As things stand, Wickremesinghe commands parliamentary majority. It is not unlikely that even UNP back-benchers who had wanted Sajith for presidency, may not want to replace the other at least until after the parliamentary polls, due in August 2010 but may be advanced, otherwise. The less said about the UNP’s ‘minority’ allies from the Sri Lankan Tamil, Muslim and Upcountry Tamil communities, it’s better. They all may support Sajith in the presidential polls for one reason, but may still have sympathies forRanil for more than one reason.
All this goes for both Gota and Sajith or even for any of the other 33 candidates in the presidential fray. But there is an added problem for Sajith Premadasa, to have his way with the PM of his choice, if elected President. And that puts Ranil, not Sajith, on the pedestal, and personally at that.
According to the UNP by-laws, the party leader, if is also an MP, becomes the Leader of the Opposition, or of the party group, if in power. Ranil is the party leader and is also an MP. Thus he was first Leader of the Opposition for decades since SLFP’s Chandrika Kumaratunga became President in 1994 and continued being so under Mahinda R (2005-15). In between then (32001-04) and now, since 2015, he is Prime Minister by the same rationale.
So, under the Constitution (after 19-A and SC verdict), no post-poll President can automatically remove an incumbent PM, or have a PM of chis choice, without proving the Government’s majority in Parliament. Under the UNP by-laws, Sajith, if elected, cannot replace Ranil at will, as used to be the case (and about which his campaign team has not educated him, either, if at all they applied their minds to the issue).
What if between now and the last hour of the poll campaign on Wednesday, Wickremesinghe comments on Sajith’s statement on wanting to have his own PM? What Ranil says may impact on the ranks of ‘undecided voters’. If Ranil were to declare that he would quit as PM then or after the election of a new President, it could well be a relative advantage for Mahinda if Gota became President – still he too would have to prove his majority in Parliament at the first instance (which is not going to be easy).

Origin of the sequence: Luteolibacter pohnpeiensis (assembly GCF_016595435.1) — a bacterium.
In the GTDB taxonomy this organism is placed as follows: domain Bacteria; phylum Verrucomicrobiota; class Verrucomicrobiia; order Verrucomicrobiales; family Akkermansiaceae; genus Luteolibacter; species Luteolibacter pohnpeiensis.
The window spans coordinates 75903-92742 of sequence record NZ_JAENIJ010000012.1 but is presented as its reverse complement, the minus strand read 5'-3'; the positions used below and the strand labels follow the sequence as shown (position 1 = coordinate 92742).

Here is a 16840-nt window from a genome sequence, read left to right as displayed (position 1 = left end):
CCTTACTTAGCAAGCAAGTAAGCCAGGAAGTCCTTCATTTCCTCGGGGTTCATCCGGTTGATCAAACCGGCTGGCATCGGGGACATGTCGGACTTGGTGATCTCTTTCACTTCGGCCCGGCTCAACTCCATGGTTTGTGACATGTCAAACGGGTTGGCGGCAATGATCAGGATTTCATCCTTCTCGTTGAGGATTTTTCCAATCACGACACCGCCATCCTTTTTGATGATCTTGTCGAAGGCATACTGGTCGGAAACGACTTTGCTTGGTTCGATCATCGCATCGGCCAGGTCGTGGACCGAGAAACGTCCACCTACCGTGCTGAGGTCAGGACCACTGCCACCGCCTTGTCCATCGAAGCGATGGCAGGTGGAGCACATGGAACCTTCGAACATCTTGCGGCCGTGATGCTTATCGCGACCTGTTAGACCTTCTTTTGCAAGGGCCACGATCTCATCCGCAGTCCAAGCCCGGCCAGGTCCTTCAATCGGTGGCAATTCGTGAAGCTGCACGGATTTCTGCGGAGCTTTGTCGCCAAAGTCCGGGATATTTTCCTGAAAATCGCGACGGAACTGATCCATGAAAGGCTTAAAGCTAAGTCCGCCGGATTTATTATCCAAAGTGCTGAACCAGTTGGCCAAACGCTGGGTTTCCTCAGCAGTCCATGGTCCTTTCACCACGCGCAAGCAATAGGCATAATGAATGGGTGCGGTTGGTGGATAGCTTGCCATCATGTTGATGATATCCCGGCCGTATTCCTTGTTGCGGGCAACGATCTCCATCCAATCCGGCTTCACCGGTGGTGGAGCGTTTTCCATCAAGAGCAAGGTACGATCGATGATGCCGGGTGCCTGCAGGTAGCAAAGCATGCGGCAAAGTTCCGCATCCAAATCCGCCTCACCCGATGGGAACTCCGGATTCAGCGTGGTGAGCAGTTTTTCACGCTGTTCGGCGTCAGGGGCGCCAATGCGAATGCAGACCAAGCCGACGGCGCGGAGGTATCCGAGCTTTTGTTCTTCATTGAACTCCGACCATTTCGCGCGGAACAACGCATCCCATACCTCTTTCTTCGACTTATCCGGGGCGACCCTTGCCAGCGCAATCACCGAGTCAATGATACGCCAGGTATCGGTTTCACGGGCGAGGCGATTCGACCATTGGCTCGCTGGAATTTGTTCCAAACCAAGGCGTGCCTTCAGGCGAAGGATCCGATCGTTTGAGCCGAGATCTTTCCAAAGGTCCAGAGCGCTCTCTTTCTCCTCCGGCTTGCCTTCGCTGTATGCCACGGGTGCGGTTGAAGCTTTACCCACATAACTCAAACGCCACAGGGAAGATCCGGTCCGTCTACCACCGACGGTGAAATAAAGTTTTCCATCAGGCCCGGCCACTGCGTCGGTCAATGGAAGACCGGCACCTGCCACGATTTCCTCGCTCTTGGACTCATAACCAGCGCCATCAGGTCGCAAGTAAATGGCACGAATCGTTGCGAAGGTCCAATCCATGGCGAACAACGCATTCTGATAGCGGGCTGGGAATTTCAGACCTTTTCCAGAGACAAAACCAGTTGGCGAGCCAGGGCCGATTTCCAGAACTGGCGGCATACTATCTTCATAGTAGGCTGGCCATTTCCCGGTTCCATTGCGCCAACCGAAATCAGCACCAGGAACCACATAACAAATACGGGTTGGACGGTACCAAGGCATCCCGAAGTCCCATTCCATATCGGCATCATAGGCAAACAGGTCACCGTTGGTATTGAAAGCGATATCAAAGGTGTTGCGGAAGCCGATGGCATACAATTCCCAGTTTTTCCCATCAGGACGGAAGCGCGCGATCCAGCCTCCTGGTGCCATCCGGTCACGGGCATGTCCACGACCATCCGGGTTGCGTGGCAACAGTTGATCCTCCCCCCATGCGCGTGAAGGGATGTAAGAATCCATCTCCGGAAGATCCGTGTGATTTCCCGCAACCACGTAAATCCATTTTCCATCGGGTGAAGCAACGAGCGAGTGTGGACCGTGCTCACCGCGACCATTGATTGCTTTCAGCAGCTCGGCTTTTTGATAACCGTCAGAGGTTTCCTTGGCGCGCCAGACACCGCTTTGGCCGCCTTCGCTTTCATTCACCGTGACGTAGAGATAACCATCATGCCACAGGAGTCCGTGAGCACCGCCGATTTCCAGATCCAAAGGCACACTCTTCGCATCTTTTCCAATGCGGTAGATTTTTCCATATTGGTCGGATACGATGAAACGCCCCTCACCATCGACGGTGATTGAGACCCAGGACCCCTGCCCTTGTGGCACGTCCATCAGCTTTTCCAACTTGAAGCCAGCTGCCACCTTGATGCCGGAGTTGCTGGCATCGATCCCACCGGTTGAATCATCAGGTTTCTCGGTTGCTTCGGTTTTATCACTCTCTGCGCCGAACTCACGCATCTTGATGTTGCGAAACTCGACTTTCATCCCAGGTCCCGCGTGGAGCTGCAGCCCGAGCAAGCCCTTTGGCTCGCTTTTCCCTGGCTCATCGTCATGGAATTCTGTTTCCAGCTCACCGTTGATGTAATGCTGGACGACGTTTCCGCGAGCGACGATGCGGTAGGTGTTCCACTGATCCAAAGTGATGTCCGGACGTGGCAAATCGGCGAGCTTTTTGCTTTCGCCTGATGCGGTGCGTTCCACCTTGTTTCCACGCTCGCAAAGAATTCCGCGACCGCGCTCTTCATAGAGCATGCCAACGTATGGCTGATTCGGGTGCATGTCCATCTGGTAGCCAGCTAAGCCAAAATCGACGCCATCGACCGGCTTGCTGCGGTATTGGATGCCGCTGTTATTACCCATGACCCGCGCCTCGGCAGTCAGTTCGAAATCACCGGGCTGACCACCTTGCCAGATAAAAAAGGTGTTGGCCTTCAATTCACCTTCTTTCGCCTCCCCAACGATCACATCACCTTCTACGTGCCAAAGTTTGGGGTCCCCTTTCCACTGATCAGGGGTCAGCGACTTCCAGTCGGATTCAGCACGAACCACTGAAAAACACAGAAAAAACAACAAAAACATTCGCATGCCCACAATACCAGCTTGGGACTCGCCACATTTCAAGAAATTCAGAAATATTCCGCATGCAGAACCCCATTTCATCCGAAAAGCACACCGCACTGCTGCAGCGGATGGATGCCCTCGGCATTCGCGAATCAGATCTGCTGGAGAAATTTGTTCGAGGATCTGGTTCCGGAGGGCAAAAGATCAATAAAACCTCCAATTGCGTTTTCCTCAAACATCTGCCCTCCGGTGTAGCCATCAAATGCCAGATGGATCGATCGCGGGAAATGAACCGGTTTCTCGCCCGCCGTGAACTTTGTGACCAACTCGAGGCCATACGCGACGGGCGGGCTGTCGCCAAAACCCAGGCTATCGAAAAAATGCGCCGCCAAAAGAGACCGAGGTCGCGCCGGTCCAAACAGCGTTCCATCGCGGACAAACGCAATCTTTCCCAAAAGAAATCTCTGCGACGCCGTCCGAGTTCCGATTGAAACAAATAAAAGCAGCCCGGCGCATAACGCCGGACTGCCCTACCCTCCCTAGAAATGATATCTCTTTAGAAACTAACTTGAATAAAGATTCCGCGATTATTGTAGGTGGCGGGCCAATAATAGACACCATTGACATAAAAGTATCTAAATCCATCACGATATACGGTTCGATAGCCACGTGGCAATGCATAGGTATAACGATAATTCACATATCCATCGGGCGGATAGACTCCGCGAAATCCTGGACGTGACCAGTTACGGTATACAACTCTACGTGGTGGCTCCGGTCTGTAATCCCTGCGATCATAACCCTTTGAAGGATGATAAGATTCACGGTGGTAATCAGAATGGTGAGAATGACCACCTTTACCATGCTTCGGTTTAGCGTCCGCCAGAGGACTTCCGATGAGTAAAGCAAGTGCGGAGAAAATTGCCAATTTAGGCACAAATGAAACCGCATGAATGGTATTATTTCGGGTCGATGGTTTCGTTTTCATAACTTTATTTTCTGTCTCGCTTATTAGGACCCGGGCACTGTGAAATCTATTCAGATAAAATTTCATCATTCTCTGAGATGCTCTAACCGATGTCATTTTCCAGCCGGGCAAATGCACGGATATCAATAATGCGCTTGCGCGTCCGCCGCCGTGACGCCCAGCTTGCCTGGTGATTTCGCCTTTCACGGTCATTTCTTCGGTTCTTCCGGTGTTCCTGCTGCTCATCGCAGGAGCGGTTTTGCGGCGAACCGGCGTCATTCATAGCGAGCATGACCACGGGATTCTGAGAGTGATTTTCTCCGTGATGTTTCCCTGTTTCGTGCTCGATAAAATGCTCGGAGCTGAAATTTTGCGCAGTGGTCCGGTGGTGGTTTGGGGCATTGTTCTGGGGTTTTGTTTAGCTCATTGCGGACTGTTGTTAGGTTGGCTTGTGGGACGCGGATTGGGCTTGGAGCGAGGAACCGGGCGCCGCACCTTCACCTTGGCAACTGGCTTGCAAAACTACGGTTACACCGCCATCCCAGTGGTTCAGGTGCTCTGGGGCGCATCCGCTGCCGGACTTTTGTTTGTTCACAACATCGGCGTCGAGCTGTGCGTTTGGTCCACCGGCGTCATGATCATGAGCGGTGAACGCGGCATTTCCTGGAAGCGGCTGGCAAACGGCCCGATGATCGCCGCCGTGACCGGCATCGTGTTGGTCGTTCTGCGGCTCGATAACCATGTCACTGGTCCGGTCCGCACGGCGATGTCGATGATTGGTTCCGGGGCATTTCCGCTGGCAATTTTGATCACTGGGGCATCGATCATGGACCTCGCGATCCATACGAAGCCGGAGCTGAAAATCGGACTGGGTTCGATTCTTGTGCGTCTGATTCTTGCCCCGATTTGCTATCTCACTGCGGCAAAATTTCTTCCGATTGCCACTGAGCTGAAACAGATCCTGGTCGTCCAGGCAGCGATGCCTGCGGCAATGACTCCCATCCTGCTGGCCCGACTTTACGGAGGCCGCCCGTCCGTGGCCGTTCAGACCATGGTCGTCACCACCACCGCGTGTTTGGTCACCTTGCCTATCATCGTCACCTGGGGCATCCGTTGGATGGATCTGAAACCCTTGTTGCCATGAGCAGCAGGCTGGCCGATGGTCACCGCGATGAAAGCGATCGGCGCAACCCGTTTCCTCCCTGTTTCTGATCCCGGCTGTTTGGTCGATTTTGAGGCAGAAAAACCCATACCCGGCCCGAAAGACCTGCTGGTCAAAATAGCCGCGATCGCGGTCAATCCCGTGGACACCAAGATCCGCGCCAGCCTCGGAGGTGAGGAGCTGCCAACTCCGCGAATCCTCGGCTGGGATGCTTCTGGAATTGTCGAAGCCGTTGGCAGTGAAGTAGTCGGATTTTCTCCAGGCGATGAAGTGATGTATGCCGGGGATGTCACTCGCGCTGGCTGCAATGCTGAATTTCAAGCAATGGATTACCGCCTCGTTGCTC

Instead it could still be a disadvantage Sajith, if he were elected. Ranil would still be the party leader, and remain as an MP. So he still remains UNP parliamentary party leader. Unless Sajith begins manoeuvring within the party first and the allies alongside, diverting his energies and national attention in the first hours and days as President, and gets UNP internal bodies to amend the Constitution, he is not going to have his way. The tradition-bound GoP may not also let him have his way, at least so early on.
Whatever that be and whoever is elected President, there will be horse-trading for a parliamentary majority. While Sajith may still want to wait until after presidential elections to make the change, if at all, Gota cannot afford to wait – for more reasons than one. But as President, neither can dissolve Parliament and order early polls, weeks and months before the mid-August deadline, until six months before that date – or, mid-February, that is.
(The writer is a Distinguished Fellow at the Chennai Initiative of the Observer Research Foundation, the multi-disciplinary Indian public-policy think-tank, headquartered in New Delhi. Email: firstname.lastname@example.org)